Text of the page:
In April 2016, Microsoft announced the release of the Windows Sub-system for Linux (WSL), which is available to Windows 10 users. This distribution consists of a Linux environment compiled through Windows and enables most native command-line tools, utilities and binaries from Linux to run on Windows: the users can now run Bash scripts and all popular Linux command-line tools like sed, awk, grep, sort, apt, ssh and others. One anticipated outcome was that this effort would bring free software to a wider audience, since Windows is the native Operating System (OS) in ∼85% of the Desktops and Laptops worldwide (per StatCounter for June 2017—http://gs.statcounter.com/os-market-share/desktop/worldwide). However, a further but perhaps unconsidered benefit for expanding bioinformatics accessibility, is that Linux command line tools can be used to run several bioinformatics applications on the hardware available without the need for a dedicated machine, or the hassle of having multiple operating systems on a single machine (dual-boot or virtual machines).
Biologists have recently entered the world of big data (Marx, 2013), consisting of cross-referenced databases, ranging from DNA to metabolic pathways (Cook et al., 2015). However, it is still challenging to effectively perform data analyses using these databases and to manipulate high throughput sequencing data. This is largely because bioinformatics software is typically developed for Unix Shell (Seemann, 2013), and mastery of its command-line interface usually requires intensive training. The command-line interface allows users to easily store and document all the steps taken during the data analysis. This can be achieved through the creation of scripts (chronologically organized list of commands connected by their inputs and outputs) that can be executed thoroughly with one line of code in the command-line interface. This helps to automatize repetitive work and facilitates reproducibility. As previously defined by Mushegian (2011), bioinformatics deals with a dual existence paradigm: as developing technology (the tools), and as a science that applies these tools. In the former, providing a user-friendly graphic interface for data analysis is not always feasible even though command-line gives users and developers flexibility to manipulate and sort data. Attempts have been made to help researchers outside the bioinformatics discipline to use tools dedicated to sequence analysis, for instance, MG-RAST (Meyer et al., 2008), SEED2 (Vetrovsky, Baldrian & Morais, 2018) and BMP desktop (Pylro et al., 2016). Even so, bioinformatics has been the cause of headache for many scientists, even for those who grew up in the computer era.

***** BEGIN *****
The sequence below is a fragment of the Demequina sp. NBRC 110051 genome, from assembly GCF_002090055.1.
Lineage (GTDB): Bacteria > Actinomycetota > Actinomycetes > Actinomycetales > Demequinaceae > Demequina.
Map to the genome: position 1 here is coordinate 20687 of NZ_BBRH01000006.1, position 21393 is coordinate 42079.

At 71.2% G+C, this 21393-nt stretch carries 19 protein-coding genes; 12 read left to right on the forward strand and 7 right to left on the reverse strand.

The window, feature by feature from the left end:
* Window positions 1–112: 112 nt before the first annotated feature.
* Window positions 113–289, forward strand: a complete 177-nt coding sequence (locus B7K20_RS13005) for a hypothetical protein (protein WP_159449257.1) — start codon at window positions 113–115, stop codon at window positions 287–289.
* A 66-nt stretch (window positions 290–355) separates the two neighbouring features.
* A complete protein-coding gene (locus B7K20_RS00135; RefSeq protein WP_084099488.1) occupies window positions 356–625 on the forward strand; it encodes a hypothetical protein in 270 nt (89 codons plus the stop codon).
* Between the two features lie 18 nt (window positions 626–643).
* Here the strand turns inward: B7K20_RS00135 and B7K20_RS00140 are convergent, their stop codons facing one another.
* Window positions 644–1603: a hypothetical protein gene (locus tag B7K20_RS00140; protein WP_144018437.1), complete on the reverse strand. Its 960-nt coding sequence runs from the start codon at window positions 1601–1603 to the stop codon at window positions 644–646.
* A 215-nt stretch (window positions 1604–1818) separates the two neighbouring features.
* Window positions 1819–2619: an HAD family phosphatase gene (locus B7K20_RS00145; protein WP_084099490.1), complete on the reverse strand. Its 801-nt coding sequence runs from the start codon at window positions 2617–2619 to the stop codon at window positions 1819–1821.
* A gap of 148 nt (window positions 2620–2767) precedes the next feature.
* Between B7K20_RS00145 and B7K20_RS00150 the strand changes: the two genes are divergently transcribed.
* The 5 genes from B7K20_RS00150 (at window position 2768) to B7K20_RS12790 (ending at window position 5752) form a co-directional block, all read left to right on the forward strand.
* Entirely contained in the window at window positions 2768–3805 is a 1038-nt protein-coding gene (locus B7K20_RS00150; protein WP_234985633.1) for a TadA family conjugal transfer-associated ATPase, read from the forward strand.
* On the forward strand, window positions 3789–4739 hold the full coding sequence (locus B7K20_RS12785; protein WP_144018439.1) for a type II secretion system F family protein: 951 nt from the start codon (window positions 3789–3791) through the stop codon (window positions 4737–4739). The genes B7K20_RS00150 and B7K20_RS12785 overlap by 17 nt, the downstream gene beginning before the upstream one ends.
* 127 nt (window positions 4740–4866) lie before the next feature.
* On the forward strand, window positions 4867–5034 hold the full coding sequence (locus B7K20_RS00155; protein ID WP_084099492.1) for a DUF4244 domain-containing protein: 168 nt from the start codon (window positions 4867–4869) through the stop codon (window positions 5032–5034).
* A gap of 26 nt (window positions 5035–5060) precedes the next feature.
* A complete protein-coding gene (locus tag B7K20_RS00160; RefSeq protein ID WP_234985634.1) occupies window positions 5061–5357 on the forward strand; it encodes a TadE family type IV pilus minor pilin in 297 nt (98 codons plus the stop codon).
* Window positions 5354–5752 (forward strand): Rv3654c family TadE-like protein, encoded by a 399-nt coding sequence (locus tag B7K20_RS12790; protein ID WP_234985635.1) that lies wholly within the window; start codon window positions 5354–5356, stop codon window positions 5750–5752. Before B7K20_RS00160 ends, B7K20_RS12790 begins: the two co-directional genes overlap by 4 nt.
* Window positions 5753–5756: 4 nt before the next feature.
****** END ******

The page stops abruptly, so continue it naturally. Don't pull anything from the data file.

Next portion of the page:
Making bioinformatics accessible to everyone has been one of the main challenges of contemporary biology. Through the development of bioinformatics tools and training of users in biological data assessment, the Brazilian Microbiome Project (BMP: http://brmicrobiome.org—Pylro et al., 2014a) and the Center for Systems Biology (http://c4sys.cz), we observed both students and adept professionals in biological sciences struggle when facing the command-line interfaces of the Unix-based OS (such as Linux and macOSX). The new WSL-Ubuntu feature presented here is aimed to help biologists to access Next-Generation Sequencing (NGS) analysis tools without the above limitations. Although the native Bash tools present at Ubuntu operating systems are useful for manipulating biological data, this distribution does not come without specific bioinformatics packages, which require several steps of settings and installation before usage. To overcome this issue, we have created an easy to follow tutorial to installing WSL (available on http://brmicrobiome.org/tutorialbtw) and a Bash script (freely available on https://github.com/vpylro/BTW) that should be run through the command-line of WSL-Ubuntu, to set up all the necessary packages for running basic NGS data manipulations and the full microbial community metataxonomic analysis, as previously provided by the BMP to UNIX-based operating systems users (Pylro et al., 2014b). We also created a benchmark comparing the performance of the metataxonomic pipeline under the WSL-Ubuntu 16.04 with pure Ubuntu 16.04 distribution and using an Ubuntu as a Virtual Machine inside the Windows 10 platform.